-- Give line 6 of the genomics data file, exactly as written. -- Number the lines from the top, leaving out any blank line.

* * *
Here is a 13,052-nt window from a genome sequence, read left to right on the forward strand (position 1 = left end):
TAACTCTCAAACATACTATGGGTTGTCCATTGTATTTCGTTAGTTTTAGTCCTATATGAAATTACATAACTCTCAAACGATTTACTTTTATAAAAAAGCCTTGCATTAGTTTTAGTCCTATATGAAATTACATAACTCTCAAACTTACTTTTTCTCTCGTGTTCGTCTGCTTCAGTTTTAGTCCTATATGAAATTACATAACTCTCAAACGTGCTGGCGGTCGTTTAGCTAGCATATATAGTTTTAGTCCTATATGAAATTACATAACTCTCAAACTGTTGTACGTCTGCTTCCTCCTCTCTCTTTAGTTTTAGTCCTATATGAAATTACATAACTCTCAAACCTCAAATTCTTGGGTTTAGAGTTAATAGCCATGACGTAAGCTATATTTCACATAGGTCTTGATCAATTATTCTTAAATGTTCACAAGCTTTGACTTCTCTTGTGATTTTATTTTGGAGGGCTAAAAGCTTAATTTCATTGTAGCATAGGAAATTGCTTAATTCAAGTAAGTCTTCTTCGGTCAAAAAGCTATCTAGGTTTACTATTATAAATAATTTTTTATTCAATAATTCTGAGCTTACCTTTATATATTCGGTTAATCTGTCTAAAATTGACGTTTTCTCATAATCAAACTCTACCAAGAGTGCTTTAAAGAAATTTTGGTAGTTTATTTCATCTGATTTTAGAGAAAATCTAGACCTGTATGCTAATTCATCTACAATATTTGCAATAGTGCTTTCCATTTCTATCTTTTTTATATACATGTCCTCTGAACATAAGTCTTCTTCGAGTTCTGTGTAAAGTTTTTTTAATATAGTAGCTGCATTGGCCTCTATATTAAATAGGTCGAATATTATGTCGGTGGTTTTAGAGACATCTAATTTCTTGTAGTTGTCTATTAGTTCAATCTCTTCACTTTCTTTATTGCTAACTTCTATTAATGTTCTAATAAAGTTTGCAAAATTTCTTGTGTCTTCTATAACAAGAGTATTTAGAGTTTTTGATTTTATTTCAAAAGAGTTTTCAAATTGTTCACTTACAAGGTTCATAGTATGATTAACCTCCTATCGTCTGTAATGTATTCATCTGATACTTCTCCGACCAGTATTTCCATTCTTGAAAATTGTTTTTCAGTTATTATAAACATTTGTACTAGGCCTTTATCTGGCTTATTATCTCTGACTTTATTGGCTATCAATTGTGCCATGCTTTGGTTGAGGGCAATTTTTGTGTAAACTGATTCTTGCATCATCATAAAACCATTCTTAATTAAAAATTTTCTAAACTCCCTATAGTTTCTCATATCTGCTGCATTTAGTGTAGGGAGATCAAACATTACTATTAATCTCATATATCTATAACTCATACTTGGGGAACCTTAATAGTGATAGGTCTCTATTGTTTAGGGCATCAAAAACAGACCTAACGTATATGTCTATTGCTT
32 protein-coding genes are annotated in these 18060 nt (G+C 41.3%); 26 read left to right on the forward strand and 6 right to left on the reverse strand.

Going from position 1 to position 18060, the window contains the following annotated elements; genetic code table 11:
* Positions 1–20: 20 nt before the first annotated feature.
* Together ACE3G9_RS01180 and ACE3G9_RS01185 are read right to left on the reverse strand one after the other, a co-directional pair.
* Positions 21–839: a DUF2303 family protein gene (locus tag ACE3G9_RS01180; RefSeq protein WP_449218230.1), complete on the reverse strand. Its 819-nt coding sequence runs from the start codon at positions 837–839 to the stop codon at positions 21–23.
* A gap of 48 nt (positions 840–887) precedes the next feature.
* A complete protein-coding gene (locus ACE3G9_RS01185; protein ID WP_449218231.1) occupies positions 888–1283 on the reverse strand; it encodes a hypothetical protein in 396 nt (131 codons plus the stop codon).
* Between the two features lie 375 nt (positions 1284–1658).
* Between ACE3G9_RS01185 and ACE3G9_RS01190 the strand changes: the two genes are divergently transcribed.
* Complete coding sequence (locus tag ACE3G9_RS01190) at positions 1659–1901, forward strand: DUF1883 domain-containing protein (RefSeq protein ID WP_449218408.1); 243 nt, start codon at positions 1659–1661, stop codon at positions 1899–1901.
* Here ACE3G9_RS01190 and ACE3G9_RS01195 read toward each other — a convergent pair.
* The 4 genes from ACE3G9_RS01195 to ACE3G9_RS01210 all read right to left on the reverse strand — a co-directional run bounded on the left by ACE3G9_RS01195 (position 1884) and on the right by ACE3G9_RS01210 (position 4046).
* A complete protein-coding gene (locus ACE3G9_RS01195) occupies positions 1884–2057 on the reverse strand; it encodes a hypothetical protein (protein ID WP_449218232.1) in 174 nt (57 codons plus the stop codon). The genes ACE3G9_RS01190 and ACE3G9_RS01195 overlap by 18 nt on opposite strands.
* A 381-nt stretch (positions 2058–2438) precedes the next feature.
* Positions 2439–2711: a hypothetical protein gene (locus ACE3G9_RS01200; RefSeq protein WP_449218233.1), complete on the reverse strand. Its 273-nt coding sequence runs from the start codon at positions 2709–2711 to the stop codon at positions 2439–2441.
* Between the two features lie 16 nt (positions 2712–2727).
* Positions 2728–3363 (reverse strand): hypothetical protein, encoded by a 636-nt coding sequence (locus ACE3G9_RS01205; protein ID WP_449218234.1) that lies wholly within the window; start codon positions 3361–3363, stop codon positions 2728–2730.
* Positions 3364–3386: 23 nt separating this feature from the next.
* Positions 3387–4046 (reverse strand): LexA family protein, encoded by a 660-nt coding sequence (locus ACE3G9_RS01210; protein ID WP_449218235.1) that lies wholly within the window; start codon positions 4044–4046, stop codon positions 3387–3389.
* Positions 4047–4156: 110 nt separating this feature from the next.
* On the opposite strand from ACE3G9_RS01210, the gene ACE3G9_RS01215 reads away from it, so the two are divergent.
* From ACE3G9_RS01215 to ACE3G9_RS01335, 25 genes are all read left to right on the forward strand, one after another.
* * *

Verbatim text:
* Together ACE3G9_RS01180 and ACE3G9_RS01185 are read right to left on the reverse strand one after the other, a co-directional pair.